China, Russia central banks still on gold-buying spree
TOKYO -- Central banks continue to add to their gold reserves, with China and Russia leading the trend to cut dependence on the dollar and the euro in an attempt to maintain confidence in their home currencies.
Central banks around the world have increased their gold reserves by 2.7% from a year earlier to about 32,800 tons, according to a World Gold Council report published last week. They bought a net 483 tons of the metal in 2015, the second largest figure since the dollar's convertibility into gold was ended in 1971, and became net buyers for the sixth straight year, according to Thomson Reuters GFMS.
China expanded its reserves by a whopping 70% in the last year to about 1,800 tons. It now has the world's fifth largest stockpile, excluding that of the International Monetary Fund. The IMF has decided to include the yuan as a reserve currency for its Special Drawing Rights.
Beijing's political rivalry with Washington also contributes to its shift to gold. "It cannot rely on the dollar in terms of economic security," said market analyst Itsuo Toshima.
Russia also built up its reserves by 18% over the last year to about 1,480 tons. Cheap crude dealt a blow to its economy and weighed down the ruble. It decided to purchase more gold instead of the dollar or the euro amid Western sanctions over the Ukraine crisis.
"The ruble has begun appreciating recently," said Yuichi Ikemizu, Tokyo branch manager of ICBC Standard Bank. "Gold reserves served their purpose by helping to avert a currency crisis."
A few central banks are selling the metal instead. South American oil giant Venezuela slashed its stockpile by 43% from a year earlier. Cheap crude squeezed the country's foreign currency income, forcing it to dip into its foreign reserves to pay off its external debt. But Venezuela is among the minority. Advanced economies, including those in the West and Japan, are keeping their reserves steady.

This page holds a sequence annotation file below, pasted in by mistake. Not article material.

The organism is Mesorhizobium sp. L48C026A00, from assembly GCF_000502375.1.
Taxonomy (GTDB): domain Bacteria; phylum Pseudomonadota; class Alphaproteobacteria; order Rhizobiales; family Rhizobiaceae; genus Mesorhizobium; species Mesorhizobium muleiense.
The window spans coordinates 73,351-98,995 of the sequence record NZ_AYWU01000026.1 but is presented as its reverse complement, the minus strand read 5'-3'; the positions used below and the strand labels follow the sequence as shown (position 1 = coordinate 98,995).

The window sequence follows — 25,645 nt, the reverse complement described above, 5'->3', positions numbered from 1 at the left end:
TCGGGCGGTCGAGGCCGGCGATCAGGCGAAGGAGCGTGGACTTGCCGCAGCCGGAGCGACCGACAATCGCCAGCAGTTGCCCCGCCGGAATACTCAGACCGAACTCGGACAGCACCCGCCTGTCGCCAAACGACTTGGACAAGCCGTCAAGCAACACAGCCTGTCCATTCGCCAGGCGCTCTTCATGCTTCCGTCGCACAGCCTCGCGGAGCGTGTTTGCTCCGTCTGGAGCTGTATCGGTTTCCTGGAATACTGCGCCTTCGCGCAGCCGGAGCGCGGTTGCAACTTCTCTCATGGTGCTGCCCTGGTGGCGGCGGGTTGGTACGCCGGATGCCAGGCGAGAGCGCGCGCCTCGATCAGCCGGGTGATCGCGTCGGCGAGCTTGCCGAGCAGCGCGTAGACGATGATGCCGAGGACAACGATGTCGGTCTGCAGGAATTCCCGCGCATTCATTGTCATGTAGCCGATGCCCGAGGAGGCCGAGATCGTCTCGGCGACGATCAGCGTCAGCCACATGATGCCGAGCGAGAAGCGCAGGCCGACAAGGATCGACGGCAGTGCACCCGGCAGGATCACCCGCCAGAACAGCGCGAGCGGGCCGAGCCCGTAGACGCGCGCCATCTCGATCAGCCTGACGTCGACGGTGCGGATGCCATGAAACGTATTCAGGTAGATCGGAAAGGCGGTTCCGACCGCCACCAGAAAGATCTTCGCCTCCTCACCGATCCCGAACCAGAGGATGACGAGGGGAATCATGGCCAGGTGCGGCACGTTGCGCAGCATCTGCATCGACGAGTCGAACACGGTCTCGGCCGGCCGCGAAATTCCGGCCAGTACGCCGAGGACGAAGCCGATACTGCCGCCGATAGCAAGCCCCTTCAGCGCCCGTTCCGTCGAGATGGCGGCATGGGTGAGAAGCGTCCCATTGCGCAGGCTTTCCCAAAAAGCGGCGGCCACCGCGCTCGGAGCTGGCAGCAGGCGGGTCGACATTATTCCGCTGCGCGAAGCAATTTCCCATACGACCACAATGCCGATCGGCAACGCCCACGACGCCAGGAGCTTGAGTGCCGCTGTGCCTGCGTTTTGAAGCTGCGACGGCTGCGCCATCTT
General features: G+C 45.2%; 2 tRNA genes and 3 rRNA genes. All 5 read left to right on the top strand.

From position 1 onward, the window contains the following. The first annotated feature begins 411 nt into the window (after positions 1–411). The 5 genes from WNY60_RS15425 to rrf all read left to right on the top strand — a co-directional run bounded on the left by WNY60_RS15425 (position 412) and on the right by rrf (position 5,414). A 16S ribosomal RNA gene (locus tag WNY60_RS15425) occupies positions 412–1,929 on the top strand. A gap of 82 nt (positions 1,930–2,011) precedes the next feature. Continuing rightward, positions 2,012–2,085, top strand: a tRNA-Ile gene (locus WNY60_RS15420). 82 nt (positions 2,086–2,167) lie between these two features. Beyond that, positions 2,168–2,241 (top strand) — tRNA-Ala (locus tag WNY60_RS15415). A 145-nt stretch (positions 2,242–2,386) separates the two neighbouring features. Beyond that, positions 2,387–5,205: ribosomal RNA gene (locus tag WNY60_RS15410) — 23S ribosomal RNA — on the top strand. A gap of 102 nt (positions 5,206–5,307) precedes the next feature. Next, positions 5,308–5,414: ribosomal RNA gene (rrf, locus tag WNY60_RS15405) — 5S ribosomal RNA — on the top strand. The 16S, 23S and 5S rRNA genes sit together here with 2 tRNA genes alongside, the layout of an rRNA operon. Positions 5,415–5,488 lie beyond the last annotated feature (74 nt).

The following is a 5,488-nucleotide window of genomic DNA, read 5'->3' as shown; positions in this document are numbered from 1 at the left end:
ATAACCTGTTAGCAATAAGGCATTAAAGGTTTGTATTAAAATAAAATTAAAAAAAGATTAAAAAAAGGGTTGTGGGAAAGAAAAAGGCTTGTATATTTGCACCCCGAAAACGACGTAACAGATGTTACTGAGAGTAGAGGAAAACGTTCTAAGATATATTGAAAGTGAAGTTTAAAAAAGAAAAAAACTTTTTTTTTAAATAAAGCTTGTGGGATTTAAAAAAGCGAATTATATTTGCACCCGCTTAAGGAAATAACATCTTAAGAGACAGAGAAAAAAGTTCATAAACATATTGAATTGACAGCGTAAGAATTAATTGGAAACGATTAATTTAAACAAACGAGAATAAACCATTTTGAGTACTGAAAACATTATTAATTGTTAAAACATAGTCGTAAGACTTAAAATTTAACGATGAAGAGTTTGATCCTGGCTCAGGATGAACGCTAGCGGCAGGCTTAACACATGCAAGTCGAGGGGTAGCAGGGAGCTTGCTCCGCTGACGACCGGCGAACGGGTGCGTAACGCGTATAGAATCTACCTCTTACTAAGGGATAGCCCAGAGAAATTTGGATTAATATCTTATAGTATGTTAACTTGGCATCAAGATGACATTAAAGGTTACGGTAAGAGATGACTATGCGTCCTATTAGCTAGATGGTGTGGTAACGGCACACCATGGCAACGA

Emerging economies started snapping up gold in the late 2000s, when the 2008 global financial crisis and the European debt plight dented the credibility of the dollar and euro. The currency market has turned volatile again over the British vote to leave the European Union.
"China and other countries do not want to be in a situation where all their international assets are in effect dependent on the U.S.," former Bank of England Gov. Mervyn King recently wrote, adding that it is "extremely reasonable to have assets in your portfolio that are not dependent on the goodwill of other countries."
Gold prices have risen nearly 30% so far in 2016 as private-sector funds flow into the metal in response to growing economic uncertainties. Central banks account for over 10% of actual demand for the metal. Their buying spree is expected to fuel a continued uptrend in the market.